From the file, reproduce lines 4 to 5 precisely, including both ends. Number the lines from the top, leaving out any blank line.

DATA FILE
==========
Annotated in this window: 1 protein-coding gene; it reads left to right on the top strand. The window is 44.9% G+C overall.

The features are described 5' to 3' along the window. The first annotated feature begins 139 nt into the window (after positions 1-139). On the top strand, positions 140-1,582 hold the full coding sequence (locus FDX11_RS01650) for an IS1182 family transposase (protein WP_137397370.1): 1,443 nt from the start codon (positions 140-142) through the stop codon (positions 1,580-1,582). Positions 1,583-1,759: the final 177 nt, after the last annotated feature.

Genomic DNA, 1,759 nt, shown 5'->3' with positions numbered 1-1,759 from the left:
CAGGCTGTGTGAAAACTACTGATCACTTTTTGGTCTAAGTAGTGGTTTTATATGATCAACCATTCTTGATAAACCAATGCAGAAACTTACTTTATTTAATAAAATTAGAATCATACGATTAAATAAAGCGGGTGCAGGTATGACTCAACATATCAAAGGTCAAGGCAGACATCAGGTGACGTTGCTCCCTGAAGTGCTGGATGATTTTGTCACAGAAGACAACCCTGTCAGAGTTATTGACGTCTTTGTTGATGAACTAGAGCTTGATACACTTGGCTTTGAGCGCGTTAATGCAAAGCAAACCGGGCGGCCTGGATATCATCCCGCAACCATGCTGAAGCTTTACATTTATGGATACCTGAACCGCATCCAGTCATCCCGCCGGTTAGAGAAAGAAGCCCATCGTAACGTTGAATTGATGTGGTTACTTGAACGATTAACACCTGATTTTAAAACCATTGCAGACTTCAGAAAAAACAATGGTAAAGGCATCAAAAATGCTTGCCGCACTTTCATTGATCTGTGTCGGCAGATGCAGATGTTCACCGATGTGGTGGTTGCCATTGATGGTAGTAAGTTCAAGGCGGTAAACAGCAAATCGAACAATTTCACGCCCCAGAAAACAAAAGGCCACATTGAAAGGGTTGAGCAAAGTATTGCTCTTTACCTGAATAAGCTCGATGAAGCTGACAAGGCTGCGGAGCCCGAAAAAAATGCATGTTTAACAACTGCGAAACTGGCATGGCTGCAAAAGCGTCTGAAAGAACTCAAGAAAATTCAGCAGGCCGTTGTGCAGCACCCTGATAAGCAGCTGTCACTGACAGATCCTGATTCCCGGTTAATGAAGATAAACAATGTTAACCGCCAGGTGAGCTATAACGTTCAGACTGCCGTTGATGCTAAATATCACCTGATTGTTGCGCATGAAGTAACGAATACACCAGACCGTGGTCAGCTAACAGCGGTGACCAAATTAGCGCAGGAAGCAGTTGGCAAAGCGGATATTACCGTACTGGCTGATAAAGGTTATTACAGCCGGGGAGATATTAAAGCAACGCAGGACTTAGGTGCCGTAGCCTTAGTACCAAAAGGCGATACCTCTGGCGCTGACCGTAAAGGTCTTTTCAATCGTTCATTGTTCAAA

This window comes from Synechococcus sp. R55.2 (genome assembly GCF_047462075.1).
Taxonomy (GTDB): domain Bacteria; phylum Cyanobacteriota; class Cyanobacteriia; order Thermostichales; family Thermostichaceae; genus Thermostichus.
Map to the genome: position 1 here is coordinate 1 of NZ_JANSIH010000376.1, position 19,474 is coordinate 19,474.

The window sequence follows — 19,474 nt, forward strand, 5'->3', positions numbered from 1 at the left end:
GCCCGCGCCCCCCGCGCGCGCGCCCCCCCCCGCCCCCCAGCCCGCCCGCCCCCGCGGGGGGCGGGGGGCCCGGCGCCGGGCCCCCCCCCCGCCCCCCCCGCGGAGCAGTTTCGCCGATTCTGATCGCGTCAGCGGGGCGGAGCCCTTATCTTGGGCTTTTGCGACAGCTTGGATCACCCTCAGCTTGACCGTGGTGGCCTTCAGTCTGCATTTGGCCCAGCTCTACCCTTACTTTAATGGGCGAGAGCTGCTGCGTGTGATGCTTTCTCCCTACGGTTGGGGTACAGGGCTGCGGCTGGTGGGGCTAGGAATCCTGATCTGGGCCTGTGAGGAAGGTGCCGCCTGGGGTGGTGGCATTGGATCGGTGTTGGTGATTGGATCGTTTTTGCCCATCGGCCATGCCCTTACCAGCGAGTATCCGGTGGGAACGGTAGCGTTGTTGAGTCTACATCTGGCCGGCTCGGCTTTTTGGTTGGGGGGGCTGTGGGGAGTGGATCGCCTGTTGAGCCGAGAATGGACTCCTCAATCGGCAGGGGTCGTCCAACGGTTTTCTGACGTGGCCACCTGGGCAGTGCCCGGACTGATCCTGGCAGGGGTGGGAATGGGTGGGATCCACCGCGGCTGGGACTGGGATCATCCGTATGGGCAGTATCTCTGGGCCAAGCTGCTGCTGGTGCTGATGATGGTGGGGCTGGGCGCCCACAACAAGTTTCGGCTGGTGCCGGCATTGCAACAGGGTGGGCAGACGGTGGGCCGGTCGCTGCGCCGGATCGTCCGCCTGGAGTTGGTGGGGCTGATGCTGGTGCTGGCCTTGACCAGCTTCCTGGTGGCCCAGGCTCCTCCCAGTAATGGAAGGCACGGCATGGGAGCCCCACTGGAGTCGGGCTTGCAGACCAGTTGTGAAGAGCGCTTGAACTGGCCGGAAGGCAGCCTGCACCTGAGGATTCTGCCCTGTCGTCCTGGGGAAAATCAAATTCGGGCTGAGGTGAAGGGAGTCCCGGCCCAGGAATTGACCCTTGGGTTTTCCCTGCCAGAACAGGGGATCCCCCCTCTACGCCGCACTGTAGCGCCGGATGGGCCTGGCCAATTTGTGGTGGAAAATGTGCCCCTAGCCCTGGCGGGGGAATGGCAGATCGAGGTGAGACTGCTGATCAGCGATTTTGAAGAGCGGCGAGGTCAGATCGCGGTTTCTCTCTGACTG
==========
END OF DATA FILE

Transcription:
CAGGCTGTGTGAAAACTACTGATCACTTTTTGGTCTAAGTAGTGGTTTTATATGATCAACCATTCTTGATAAACCAATGCAGAAACTTACTTTATTTAATAAAATTAGAATCATACGATTAAATAAAGCGGGTGCAGGTATGACTCAACATATCAAAGGTCAAGGCAGACATCAGGTGACGTTGCTCCCTGAAGTGCTGGATGATTTTGTCACAGAAGACAACCCTGTCAGAGTTATTGACGTCTTTGTTGATGAACTAGAGCTTGATACACTTGGCTTTGAGCGCGTTAATGCAAAGCAAACCGGGCGGCCTGGATATCATCCCGCAACCATGCTGAAGCTTTACATTTATGGATACCTGAACCGCATCCAGTCATCCCGCCGGTTAGAGAAAGAAGCCCATCGTAACGTTGAATTGATGTGGTTACTTGAACGATTAACACCTGATTTTAAAACCATTGCAGACTTCAGAAAAAACAATGGTAAAGGCATCAAAAATGCTTGCCGCACTTTCATTGATCTGTGTCGGCAGATGCAGATGTTCACCGATGTGGTGGTTGCCATTGATGGTAGTAAGTTCAAGGCGGTAAACAGCAAATCGAACAATTTCACGCCCCAGAAAACAAAAGGCCACATTGAAAGGGTTGAGCAAAGTATTGCTCTTTACCTGAATAAGCTCGATGAAGCTGACAAGGCTGCGGAGCCCGAAAAAAATGCATGTTTAACAACTGCGAAACTGGCATGGCTGCAAAAGCGTCTGAAAGAACTCAAGAAAATTCAGCAGGCCGTTGTGCAGCACCCTGATAAGCAGCTGTCACTGACAGATCCTGATTCCCGGTTAATGAAGATAAACAATGTTAACCGCCAGGTGAGCTATAACGTTCAGACTGCCGTTGATGCTAAATATCACCTGATTGTTGCGCATGAAGTAACGAATACACCAGACCGTGGTCAGCTAACAGCGGTGACCAAATTAGCGCAGGAAGCAGTTGGCAAAGCGGATATTACCGTACTGGCTGATAAAGGTTATTACAGCCGGGGAGATATTAAAGCAACGCAGGACTTAGGTGCCGTAGCCTTAGTACCAAAAGGCGATACCTCTGGCGCTGACCGTAAAGGTCTTTTCAATCGTTCATTGTTCAAA

This window comes from Synechococcus sp. R55.2 (genome assembly GCF_047462075.1).